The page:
DOE machines top supercomputer list
Energy Department labs run seven of the 10 fastest supercomputers on the Top 500 list.
- By Joab Jackson
- Nov 18, 2008
Energy Department labs run seven of the top 10 supercomputers on the latest installment of the Top500
, a biannual ranking of the world's most powerful supercomputers. The latest iteration of the list was posted Nov. 17.
Los Alamos National Laboratory's Roadrunner, an IBM machine, topped the list, achieving 1.1 petaflops, followed closely by Oak Ridge National Laboratory's Cray-supplied Jaguar, which clocked in at slightly faster than 1.05 petaflops.
Lawrence Livermore National Laboratory, Argonne National Laboratory, Lawrence Berkeley National Laboratory and Sandia National Laboratories also had machines in the top 10 spots.
Overall, U.S. government agencies or academic institutions run nine of the top 10 supercomputers. NASA's Ames Research Center debuted its new SGI-supplied Pleiades machine at 487 teraflops. And the University of Texas' Texas Advanced Computing Center rounded out the country's showing in the top 10, with its Sun Microsystems-supplied Ranger achieving 433 teraflops.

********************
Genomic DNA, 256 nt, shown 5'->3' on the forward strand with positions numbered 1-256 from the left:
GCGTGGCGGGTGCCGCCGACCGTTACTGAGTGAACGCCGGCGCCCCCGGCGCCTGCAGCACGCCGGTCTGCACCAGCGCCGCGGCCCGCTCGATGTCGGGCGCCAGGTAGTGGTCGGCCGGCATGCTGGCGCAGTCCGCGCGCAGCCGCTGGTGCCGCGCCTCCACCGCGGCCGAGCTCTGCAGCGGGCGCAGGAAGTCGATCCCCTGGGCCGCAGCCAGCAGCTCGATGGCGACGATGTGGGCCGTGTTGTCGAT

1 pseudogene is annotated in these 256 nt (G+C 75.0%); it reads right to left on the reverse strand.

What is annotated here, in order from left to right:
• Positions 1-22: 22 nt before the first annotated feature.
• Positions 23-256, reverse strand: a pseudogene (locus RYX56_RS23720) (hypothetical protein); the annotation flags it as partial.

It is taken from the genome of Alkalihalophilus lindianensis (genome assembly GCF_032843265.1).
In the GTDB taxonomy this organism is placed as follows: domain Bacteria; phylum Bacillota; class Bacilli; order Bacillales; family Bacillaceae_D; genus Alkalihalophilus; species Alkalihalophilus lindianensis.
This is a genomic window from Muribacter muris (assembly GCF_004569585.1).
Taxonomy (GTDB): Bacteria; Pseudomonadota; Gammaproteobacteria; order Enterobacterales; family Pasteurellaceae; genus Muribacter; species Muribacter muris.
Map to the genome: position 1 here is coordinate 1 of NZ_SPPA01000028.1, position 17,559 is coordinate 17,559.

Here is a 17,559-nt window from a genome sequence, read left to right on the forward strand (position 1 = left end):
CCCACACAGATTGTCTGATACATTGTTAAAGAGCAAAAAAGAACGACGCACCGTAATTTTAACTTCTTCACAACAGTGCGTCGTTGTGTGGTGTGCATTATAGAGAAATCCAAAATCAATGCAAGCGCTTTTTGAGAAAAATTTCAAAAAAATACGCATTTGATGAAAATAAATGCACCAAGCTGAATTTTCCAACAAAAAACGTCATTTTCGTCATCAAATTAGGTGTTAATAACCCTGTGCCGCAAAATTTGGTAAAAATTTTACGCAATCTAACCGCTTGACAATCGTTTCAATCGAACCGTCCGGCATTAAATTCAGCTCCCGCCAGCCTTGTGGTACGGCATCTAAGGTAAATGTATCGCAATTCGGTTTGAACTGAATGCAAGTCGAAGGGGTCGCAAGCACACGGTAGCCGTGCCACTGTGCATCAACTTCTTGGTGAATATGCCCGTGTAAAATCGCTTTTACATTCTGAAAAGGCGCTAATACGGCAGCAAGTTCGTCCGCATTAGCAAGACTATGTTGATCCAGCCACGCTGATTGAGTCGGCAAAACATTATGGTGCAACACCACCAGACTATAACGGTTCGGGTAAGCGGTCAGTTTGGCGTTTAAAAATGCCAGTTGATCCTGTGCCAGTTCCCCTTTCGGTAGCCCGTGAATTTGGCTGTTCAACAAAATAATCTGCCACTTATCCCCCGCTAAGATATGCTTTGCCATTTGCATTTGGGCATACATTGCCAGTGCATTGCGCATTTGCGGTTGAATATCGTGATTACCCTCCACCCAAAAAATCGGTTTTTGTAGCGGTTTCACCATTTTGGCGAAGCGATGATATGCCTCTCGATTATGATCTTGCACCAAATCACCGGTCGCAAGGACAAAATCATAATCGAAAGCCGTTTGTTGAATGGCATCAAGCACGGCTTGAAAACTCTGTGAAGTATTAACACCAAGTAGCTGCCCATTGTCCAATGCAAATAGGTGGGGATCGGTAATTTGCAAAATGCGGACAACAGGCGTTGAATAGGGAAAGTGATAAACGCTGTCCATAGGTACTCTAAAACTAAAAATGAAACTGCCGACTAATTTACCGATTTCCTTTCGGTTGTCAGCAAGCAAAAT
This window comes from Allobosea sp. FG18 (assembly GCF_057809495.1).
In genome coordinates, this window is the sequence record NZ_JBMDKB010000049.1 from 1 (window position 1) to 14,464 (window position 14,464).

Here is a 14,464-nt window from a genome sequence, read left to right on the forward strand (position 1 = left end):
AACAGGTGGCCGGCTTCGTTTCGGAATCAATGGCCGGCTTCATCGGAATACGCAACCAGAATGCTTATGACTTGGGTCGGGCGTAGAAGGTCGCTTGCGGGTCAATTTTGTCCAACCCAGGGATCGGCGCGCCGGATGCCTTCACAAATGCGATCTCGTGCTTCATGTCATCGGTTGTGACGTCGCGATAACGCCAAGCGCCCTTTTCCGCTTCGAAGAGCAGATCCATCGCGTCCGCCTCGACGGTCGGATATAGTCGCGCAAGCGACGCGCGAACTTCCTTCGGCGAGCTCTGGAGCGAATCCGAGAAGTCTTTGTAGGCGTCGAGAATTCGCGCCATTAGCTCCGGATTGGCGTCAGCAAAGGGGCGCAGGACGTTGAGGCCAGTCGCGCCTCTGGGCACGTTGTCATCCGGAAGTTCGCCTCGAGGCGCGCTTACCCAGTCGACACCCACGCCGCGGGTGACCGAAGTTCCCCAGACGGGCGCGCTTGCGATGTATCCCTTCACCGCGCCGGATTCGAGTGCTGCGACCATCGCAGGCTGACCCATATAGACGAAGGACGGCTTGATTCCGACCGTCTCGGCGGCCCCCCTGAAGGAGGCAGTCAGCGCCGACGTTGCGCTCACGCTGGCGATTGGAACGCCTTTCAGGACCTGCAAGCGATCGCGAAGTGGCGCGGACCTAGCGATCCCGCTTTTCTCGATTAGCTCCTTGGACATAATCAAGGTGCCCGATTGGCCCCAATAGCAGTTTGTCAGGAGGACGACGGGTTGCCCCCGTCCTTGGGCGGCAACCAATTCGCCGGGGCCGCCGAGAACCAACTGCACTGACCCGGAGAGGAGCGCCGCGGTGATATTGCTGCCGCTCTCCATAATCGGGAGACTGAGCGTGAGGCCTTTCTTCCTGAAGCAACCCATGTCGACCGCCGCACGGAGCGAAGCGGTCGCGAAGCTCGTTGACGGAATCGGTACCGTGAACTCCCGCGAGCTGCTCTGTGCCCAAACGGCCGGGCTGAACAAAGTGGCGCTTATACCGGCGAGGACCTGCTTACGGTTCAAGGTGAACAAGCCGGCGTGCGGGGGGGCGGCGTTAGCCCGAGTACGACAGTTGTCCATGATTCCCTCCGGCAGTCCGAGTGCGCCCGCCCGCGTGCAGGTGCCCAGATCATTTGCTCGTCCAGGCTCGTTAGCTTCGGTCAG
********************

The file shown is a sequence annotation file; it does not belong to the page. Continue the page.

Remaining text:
The federal government's dominance of the Top500 lists represents a concerted effort on the part of DOE to beef up the country's supercomputer power.
Earlier in the decade, lawmakers
were concerned that the United States was losing its technological edge and feared that the country would fall behind in industrial development and academic research.
Much of the computational power at DOE's disposal is used for its Innovative and Novel Computational Impact on Theory and Experiment program, which grants computer time, on a peer-reviewed basis, to other government agencies, universities and industry
Overall, the United States leads all other countries with the number of supercomputers on the list ' 291 of the top 500 supercomputers are on U.S. soil.
Participation in the Top 500 list is voluntary. Organizations submit their benchmarks for inclusion. Researchers at the University of Mannheim, Germany; Lawrence Berkeley National Laboratory; and the University of Tennessee, Knoxville, compile the list.
Joab Jackson is the senior technology editor for Government Computer News.